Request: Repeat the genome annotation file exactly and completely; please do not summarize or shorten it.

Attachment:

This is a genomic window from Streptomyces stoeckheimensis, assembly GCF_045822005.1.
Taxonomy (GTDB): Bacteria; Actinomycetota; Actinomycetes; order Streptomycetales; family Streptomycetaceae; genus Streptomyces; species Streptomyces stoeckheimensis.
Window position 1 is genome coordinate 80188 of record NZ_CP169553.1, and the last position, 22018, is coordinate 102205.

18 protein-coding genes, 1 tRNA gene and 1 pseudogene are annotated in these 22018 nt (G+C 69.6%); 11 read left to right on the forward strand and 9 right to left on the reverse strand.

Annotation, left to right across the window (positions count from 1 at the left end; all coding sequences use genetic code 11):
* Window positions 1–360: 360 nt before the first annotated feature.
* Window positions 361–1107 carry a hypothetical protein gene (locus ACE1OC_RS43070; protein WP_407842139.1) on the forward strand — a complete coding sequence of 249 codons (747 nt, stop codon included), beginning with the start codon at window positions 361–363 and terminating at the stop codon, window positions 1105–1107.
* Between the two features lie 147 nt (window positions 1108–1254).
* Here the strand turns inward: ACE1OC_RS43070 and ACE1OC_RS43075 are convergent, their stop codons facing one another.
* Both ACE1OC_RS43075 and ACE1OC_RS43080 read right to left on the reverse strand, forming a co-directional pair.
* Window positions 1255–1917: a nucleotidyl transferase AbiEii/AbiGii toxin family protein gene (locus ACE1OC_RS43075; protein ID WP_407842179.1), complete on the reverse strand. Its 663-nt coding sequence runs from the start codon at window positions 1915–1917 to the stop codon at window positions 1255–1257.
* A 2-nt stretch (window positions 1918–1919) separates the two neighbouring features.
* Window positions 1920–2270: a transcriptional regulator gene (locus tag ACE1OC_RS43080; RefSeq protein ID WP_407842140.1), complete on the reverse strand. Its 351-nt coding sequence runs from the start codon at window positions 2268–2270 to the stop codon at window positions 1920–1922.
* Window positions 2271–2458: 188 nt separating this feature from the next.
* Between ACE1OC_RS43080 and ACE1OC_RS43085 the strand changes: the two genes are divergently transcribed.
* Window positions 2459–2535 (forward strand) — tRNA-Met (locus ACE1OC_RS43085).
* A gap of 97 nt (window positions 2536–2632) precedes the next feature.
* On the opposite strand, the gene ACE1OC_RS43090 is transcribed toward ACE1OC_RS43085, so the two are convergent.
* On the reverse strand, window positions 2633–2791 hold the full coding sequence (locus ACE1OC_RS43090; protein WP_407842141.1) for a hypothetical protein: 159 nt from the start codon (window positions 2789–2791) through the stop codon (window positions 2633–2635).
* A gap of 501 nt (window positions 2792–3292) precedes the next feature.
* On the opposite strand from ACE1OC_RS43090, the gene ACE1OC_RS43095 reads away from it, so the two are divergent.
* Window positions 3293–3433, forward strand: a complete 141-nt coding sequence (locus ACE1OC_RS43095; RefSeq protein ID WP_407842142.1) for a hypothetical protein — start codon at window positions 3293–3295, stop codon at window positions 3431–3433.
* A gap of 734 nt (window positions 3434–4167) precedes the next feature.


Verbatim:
This is a genomic window from Streptomyces stoeckheimensis, assembly GCF_045822005.1.
Taxonomy (GTDB): Bacteria; Actinomycetota; Actinomycetes; order Streptomycetales; family Streptomycetaceae; genus Streptomyces; species Streptomyces stoeckheimensis.
Window position 1 is genome coordinate 80188 of record NZ_CP169553.1, and the last position, 22018, is coordinate 102205.

18 protein-coding genes, 1 tRNA gene and 1 pseudogene are annotated in these 22018 nt (G+C 69.6%); 11 read left to right on the forward strand and 9 right to left on the reverse strand.

Annotation, left to right across the window (positions count from 1 at the left end; all coding sequences use genetic code 11):
* Window positions 1–360: 360 nt before the first annotated feature.
* Window positions 361–1107 carry a hypothetical protein gene (locus ACE1OC_RS43070; protein WP_407842139.1) on the forward strand — a complete coding sequence of 249 codons (747 nt, stop codon included), beginning with the start codon at window positions 361–363 and terminating at the stop codon, window positions 1105–1107.
* Between the two features lie 147 nt (window positions 1108–1254).
* Here the strand turns inward: ACE1OC_RS43070 and ACE1OC_RS43075 are convergent, their stop codons facing one another.
* Both ACE1OC_RS43075 and ACE1OC_RS43080 read right to left on the reverse strand, forming a co-directional pair.
* Window positions 1255–1917: a nucleotidyl transferase AbiEii/AbiGii toxin family protein gene (locus ACE1OC_RS43075; protein ID WP_407842179.1), complete on the reverse strand. Its 663-nt coding sequence runs from the start codon at window positions 1915–1917 to the stop codon at window positions 1255–1257.
* A 2-nt stretch (window positions 1918–1919) separates the two neighbouring features.
* Window positions 1920–2270: a transcriptional regulator gene (locus tag ACE1OC_RS43080; RefSeq protein ID WP_407842140.1), complete on the reverse strand. Its 351-nt coding sequence runs from the start codon at window positions 2268–2270 to the stop codon at window positions 1920–1922.
* Window positions 2271–2458: 188 nt separating this feature from the next.
* Between ACE1OC_RS43080 and ACE1OC_RS43085 the strand changes: the two genes are divergently transcribed.
* Window positions 2459–2535 (forward strand) — tRNA-Met (locus ACE1OC_RS43085).
* A gap of 97 nt (window positions 2536–2632) precedes the next feature.
* On the opposite strand, the gene ACE1OC_RS43090 is transcribed toward ACE1OC_RS43085, so the two are convergent.
* On the reverse strand, window positions 2633–2791 hold the full coding sequence (locus ACE1OC_RS43090; protein WP_407842141.1) for a hypothetical protein: 159 nt from the start codon (window positions 2789–2791) through the stop codon (window positions 2633–2635).
* A gap of 501 nt (window positions 2792–3292) precedes the next feature.
* On the opposite strand from ACE1OC_RS43090, the gene ACE1OC_RS43095 reads away from it, so the two are divergent.
* Window positions 3293–3433, forward strand: a complete 141-nt coding sequence (locus ACE1OC_RS43095; RefSeq protein ID WP_407842142.1) for a hypothetical protein — start codon at window positions 3293–3295, stop codon at window positions 3431–3433.
* A gap of 734 nt (window positions 3434–4167) precedes the next feature.